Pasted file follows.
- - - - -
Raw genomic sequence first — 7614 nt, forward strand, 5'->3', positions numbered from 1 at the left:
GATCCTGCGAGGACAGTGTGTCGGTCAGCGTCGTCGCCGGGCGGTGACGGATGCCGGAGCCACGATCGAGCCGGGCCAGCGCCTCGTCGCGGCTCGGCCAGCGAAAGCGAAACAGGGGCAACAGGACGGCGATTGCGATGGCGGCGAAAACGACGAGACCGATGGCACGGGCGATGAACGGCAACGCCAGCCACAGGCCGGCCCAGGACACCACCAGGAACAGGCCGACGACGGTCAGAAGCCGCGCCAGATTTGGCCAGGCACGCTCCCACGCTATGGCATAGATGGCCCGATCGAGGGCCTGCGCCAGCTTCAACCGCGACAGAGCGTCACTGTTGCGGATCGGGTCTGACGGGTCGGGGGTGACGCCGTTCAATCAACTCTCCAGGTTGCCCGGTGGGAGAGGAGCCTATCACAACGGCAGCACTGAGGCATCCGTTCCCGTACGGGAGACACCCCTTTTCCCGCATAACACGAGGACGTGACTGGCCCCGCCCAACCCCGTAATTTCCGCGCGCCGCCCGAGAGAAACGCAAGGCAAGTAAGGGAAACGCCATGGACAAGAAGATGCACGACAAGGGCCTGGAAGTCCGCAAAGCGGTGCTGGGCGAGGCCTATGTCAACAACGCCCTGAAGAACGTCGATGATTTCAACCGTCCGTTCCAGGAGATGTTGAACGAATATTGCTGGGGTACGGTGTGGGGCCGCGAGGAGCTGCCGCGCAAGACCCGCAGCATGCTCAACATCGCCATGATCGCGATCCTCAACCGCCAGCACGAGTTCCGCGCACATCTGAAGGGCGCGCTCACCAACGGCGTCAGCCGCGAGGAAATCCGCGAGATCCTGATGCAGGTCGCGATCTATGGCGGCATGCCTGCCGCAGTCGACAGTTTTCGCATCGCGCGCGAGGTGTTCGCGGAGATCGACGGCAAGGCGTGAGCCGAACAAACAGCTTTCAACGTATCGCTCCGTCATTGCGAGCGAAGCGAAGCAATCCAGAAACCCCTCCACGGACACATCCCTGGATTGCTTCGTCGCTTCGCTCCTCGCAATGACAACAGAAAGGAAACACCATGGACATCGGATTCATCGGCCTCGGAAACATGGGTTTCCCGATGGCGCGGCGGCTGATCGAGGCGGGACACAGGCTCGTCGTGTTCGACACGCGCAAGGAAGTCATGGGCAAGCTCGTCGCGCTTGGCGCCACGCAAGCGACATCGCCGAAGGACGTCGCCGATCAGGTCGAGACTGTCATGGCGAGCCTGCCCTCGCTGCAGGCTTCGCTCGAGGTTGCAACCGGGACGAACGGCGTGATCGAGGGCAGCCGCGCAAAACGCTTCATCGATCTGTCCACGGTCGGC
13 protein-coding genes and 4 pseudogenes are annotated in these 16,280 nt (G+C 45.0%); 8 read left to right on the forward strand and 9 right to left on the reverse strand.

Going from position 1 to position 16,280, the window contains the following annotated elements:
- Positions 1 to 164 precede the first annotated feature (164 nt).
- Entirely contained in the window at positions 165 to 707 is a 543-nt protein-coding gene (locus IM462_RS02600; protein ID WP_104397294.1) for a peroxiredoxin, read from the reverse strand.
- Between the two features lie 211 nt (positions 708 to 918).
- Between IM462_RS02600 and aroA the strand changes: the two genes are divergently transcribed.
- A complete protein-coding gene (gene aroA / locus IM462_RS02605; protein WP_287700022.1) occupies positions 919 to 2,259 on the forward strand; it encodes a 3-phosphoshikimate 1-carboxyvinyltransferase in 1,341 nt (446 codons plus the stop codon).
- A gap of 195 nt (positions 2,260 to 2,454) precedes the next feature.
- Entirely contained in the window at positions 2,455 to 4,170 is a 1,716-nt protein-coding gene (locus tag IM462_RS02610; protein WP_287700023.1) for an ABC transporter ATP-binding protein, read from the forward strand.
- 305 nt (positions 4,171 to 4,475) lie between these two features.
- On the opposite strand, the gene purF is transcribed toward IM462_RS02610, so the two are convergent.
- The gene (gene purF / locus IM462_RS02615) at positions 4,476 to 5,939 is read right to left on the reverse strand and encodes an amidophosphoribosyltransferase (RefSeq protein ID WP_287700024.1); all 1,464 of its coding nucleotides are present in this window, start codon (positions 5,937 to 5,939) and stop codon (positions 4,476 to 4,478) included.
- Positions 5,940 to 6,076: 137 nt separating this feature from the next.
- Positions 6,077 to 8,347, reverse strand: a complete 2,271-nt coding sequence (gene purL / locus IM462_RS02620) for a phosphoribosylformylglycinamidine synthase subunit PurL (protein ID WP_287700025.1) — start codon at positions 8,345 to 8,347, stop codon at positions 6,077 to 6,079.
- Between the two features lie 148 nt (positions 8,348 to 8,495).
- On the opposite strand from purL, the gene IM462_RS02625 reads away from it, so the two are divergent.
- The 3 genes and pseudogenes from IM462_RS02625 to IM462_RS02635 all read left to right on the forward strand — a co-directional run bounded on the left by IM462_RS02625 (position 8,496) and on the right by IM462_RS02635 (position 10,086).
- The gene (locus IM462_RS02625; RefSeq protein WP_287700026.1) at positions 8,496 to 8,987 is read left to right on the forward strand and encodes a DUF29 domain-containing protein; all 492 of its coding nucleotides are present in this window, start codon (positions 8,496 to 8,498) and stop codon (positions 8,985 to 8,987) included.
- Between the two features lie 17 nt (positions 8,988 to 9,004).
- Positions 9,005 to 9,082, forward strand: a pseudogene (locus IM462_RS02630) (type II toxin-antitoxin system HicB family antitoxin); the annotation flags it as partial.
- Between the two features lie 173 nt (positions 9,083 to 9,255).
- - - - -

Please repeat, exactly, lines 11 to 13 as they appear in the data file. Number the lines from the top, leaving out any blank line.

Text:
- Entirely contained in the window at positions 2,455 to 4,170 is a 1,716-nt protein-coding gene (locus tag IM462_RS02610; protein WP_287700023.1) for an ABC transporter ATP-binding protein, read from the forward strand.
- 305 nt (positions 4,171 to 4,475) lie between these two features.
- On the opposite strand, the gene purF is transcribed toward IM462_RS02610, so the two are convergent.